5.23.12 Reviews

Mind MGMT #1 (Dark Horse): I’ve been sitting back, kind of slowly cataloguing the slew of pop fiction that’s come out in our post-9/11 world specifically featuring airplane tragedies. I’m talking about stuff like Lost, Flash Forward, Fringe, The Event, a couple other TV shows I’m forgetting, some recent Avengers work, and now Matt Kindt’s Mind MGMT, which all open with some sort of airplane disaster. Even a decade past the events of September 11, 2001, this scar in our psyche is so deep that it’s been manifesting itself in fictional tales where uncertainty fills the skies. It’s like an airplane crashing into a building, or some unexplainable phenomenon aboard a plane, is now the absolute scariest thing we can imagine. That’s not meant to be a pejorative slight against the originality of Matt Kindt’s work, just an observation that it’s happening in a broad fashion. In this original series, there’s an “Amnesia Flight,” where all the passengers, save one child, lose their memory, and all the passengers, save one, are accounted for. One is mysteriously missing. This mystery is placed against the backdrop of a secret government spy agency that utilizes agents with mind control powers. I’ve been a fan of all of Matt Kindt’s projects to date, but this seems like it’s the pinnacle of where he’s been heading for a few years. There’s the fusion of historical elements with covert agencies and his fascination with all things espionage-twinged. His ink washes and muted Earth tones seem to bring warmth to everything as he uses modern techniques to achieve a more classic pulp-inspired aesthetic. The other part of this book I really love is that Kindt is offering bonus material that will be exclusive to the floppies, much like Brian Wood’s plan on The Massive, also out from Dark Horse next month. These guys are trying to resurrect the art of the floppy by incentivizing the purchase with "only here" material. Kindt overtly states that he’s a trade-waiter and he’s trying to make a monthly comic book that would make him buy monthly comics again, so he’s offering something of an interactive experience, with clues, puzzles, cryptic messages that test your pattern recognition skills, that exclusive content I mentioned (in the form of bonus strips that fill in the history of the world he’s working in), and that’s all on top of a riveting mystery rendered in his lush style. Anyway, I love that dedication and action aimed at the ailing floppy. It's really putting your money where your mouth is. This book is clearly a hit right out of the gate, and I hope it sticks around for a while. Grade A+.

Prophet #25 (Image): Giannis Milonogiannis steps in for art duties (even though Farel Dalrymple was billed in all of the solicitation copy, grrrr) with a more blocky, slightly representational quality to his art that felt downright Mignola-esque in isolated spots. It’s still a great contribution to this sci-fi/fantasy series, but when you’re expecting Dalrymple, nothing else will quite do. It felt like a bit of a rough jump cut from the interior spaceship we left off at last issue, but I suppose the gaps between every issue have been hyper-compressed and make the assumption that you’ll provide some closure and fill in the gaps between issues. Brandon Graham is really pushing the world-building extremely hard, throwing down layer upon layer of new information without ever pausing to explain anything to you or bothering to have his characters exposit. I appreciate him not insulting our intelligence, but it is very much a challenge to the reader to stay in step with the constant stream of ideas pouring out. Now we see a team of John Prophets, a “Six Prophet Arch,” but only three of the six seem to remain. There’s an “Arch Mother,” which appears to be like a hologram of the organic shipboard computer/person they use. The team is hunting a Nephilim on yet another world and encounter all manner of organic artifacts along the way, as well as weapons like the home-grown “Teuthidan Lance” which spits acid, and wet pinwheel missiles which attack them. By the end, ruins are smote, familiar headgear is found, and even though this is probably the greatest sci-fi adventure of this period in comics, I’ve got to deduct a little for narrative clarity. I seem to have lost track of our protagonist. Is he still on the ship? Was he one of the three of the “Six Prophet Arch” we saw? Is he this new one being reborn? Is “ours” even in this issue? I'm actually a little lost. Grade A-.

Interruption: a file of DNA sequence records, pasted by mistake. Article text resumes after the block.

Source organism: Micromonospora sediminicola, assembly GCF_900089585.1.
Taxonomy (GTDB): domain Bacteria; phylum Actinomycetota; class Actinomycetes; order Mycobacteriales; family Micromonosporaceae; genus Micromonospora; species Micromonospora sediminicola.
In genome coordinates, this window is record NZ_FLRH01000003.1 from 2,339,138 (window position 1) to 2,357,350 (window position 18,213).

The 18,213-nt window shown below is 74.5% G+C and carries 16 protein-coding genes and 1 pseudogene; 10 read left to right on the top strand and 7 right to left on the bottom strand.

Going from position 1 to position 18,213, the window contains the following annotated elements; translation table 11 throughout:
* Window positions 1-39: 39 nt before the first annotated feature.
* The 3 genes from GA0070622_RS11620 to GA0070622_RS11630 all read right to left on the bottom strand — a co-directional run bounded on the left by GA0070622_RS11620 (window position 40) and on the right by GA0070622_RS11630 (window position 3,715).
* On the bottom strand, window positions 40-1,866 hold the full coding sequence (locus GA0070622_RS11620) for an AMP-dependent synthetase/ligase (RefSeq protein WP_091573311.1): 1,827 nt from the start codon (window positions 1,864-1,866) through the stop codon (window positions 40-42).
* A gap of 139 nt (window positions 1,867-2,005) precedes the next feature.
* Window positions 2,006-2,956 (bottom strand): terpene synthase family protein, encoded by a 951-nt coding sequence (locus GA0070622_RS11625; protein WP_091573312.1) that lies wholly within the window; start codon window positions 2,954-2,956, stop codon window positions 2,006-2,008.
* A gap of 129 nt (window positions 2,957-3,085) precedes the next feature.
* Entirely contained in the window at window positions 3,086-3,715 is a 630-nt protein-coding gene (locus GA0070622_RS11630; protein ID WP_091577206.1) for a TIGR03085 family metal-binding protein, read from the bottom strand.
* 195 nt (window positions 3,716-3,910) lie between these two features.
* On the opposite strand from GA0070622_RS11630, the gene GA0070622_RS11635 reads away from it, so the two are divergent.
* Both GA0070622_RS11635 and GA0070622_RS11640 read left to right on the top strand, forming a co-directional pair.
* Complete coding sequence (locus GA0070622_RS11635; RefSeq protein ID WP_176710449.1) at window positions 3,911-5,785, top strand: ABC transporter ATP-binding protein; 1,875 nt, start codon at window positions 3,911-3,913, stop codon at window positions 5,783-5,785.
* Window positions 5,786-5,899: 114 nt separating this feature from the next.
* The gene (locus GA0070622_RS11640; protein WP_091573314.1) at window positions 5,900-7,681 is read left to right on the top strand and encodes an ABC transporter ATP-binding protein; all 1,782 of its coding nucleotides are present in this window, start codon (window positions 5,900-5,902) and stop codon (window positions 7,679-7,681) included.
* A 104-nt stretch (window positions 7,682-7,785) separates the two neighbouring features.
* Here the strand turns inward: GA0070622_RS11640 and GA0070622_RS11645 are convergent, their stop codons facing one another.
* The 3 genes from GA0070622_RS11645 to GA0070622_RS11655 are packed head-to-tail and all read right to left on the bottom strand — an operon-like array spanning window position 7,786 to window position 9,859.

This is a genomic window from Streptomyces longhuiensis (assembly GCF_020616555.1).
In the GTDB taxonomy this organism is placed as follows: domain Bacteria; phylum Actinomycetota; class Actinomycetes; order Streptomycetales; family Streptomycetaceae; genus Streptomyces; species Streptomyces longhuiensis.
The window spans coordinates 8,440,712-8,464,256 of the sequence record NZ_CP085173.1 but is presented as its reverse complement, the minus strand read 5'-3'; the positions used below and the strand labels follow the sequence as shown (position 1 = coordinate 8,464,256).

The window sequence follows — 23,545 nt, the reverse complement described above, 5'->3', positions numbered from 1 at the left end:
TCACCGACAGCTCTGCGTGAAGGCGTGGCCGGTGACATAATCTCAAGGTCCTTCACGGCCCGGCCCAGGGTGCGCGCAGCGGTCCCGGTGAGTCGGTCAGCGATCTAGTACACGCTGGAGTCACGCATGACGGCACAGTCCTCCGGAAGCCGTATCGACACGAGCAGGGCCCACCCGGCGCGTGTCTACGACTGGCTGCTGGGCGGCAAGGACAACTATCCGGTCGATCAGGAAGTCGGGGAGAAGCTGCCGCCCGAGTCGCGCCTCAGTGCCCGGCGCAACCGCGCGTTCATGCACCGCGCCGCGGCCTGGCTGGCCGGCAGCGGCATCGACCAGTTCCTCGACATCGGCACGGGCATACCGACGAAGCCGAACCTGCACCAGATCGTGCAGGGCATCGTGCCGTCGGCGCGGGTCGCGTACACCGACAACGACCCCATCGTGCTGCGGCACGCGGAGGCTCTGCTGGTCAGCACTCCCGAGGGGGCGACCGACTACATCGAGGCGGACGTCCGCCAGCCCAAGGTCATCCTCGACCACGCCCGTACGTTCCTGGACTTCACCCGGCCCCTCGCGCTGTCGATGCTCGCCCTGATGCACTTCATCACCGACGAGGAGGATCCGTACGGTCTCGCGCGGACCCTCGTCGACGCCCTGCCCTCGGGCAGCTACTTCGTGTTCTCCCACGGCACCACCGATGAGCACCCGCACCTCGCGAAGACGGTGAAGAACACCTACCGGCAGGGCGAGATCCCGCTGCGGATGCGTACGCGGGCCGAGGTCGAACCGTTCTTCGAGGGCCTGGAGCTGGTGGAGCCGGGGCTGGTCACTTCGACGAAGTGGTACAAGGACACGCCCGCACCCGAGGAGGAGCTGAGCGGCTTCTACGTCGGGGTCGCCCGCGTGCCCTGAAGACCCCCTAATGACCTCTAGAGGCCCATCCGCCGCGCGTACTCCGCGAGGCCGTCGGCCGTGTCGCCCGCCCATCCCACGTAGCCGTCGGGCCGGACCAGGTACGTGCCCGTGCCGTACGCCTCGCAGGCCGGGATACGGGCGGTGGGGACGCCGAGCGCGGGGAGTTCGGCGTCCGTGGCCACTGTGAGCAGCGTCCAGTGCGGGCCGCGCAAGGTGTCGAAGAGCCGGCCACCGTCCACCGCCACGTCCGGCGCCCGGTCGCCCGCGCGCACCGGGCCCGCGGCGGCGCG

Batman Incorporated #1 (DC): Well, there should be no arguing that visually this book is an absolute wonder. It’s like Chris Burnham takes all the quirky spirit of Frank Quitely, but then improves the clarity of the facial expressions, jams in more small-figure scale background detail, and infuses the action with a greater sense of kineticism. I still prefer the Dick Grayson Batman paired with Damian Wayne Robin, but this’ll do. My only real complaint is exactly where I thought it would be, in that Grant Morrison’s script just feels really uneven. I never feel as if I have a firm foothold on what’s going on or why. It’s just, hey! Crazy action and crazy lines! Leviathan! People wearing animal masks! Bat-Cow! Cannibalism! Something about Talia Al-Ghul! Umm, ok. I guess I’ll play along for an issue or two because the art is just so good, and there is some good wry wit toward the end thanks to the great characterization of Damian and his unyielding attitude, and I’ll admit I am curious to see how Morrison will explain what happened at the end. Will he carry it through? Will he back away from it? How soon will it connect to the opening scene? Etc. So this clocks in with a very tentative mostly-for-the-art Grade A-.


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